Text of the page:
Roughly 32,000 Seattle residents have assigned taxpayer-funded democracy vouchers to City Council candidates this year, which means hundreds of thousands haven’t yet done so.

If you’ve been waiting to take part in the program, you may have heard that some candidates have maxed out on vouchers and you may be wondering what that means for you. Below we answer some questions on the topic.

What are democracy vouchers?

Each eligible Seattle resident can assign up to four $25 vouchers to candidates participating in the program, and the candidates can redeem the vouchers for actual cash.

The programĀ is supported by a property-tax levy that voters approved in 2015 and that is collecting $30 million over 10 years.

The city mailed paper vouchers to all registered voters in February, and residents who aren’t voters can apply to take part. You can return your hard-copy vouchers to a candidate’s campaign or to the city in person, by mail, by fax or by email. You also can assign your vouchers online.

You can request replacement vouchers and choose to receive them either in the mail as hard copies or via email as an online code.


Why have some candidates maxed out on democracy vouchers?

In order to participate in the program, candidates have to agree to special spending and contribution limits. For example, council candidates can redeem no more than $150,000 in vouchers this year.

Eight candidates in the Nov. 5 general election have already collected $150,000 in vouchers, according to the Seattle Ethics and Elections Commission (SEEC). Those candidates are: Lisa Herbold, Tammy Morales, Egan Orion, Alex Pedersen, Shaun Scott, Dan Strauss, Heidi Wills and Jim Pugel.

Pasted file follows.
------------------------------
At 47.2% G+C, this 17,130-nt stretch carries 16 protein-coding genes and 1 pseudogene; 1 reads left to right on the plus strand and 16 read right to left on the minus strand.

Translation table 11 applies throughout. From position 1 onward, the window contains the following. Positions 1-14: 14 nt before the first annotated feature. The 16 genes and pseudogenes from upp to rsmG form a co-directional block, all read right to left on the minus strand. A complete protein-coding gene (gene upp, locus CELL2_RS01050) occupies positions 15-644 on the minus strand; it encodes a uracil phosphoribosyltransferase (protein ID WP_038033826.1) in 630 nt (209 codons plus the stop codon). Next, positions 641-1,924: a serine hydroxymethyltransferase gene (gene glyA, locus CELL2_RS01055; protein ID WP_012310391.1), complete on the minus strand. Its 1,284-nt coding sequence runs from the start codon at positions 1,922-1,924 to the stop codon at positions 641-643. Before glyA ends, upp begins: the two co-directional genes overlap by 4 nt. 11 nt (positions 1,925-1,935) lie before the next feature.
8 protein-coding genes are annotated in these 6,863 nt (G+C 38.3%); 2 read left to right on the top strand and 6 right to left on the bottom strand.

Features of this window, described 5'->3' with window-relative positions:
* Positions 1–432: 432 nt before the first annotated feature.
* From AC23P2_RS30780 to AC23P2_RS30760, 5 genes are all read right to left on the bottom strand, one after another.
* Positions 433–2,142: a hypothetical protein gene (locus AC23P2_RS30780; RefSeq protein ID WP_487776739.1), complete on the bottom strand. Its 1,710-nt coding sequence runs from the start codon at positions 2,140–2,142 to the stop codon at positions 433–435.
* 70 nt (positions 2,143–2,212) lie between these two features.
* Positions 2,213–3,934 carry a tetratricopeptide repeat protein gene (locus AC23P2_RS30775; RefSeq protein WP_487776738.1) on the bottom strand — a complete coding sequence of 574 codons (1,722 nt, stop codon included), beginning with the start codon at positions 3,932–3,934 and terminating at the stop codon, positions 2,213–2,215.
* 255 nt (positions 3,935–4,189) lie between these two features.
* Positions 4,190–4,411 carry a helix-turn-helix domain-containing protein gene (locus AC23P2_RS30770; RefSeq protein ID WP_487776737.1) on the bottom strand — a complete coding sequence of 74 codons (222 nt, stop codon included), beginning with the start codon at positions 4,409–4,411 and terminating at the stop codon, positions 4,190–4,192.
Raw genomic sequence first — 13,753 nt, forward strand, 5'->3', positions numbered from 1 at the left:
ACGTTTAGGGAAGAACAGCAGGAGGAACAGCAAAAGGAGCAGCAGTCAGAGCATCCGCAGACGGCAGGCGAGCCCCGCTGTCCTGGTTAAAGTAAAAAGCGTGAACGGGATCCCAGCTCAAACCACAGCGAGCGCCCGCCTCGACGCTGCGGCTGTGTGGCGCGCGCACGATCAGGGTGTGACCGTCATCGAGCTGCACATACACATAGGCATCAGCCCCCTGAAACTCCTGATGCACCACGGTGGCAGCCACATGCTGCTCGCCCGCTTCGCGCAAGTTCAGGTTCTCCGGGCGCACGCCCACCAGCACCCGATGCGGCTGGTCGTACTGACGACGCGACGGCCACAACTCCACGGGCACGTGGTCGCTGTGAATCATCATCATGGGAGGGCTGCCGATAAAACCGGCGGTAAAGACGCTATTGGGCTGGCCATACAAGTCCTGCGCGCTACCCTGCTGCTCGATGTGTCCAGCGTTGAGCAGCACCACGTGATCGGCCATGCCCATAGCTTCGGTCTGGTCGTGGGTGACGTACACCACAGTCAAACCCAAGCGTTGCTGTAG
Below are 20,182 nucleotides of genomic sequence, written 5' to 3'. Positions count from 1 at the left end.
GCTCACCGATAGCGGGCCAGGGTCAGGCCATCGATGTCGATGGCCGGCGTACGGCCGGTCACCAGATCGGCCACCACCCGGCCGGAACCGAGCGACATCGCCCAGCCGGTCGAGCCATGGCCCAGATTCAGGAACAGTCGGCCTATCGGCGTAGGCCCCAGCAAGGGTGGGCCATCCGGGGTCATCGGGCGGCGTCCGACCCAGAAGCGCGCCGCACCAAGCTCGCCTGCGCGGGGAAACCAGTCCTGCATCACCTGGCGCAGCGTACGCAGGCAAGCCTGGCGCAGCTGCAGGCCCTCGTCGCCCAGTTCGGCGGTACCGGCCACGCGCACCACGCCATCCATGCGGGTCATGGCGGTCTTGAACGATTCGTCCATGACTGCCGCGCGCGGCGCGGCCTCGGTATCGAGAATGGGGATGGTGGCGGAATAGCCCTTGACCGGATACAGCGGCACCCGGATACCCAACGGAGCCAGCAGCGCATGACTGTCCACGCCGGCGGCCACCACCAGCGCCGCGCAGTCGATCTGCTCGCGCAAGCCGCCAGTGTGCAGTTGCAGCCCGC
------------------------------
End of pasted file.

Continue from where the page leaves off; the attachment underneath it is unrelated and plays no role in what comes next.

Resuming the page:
The $150,000 limit exists so the city doesn’t run out of money, said the SEEC’s executive director, Wayne Barnett. If no such limit existed and all eligible Seattle residents assigned their vouchers, the city would need to come up with much more cash than the levy is raising.

How do you know which candidates have maxed out?

That information is available on the SEEC’s website, along with other information about the participating candidates.

What happens when you assign a voucher to a candidate who has maxed out?

When you assign a voucher to a candidate who has already collected $150,000 in vouchers, the city’s system will record your support for the candidate but the candidate won’t be able to redeem your voucher for cash.


Why doesn’t the city warn you about or stop you from assigning vouchers to candidates who have maxed out?

It might be relatively easy for the city to warn or stop residents during the process of assigning vouchers online. Residents assigning their vouchers through the mail, however, would need to be warned or notified through the mail, Barnett said.

“There would be costs associated with that,” he said.

In addition, some residents may want to assign their vouchers simply to demonstrate support for candidates, Barnett said.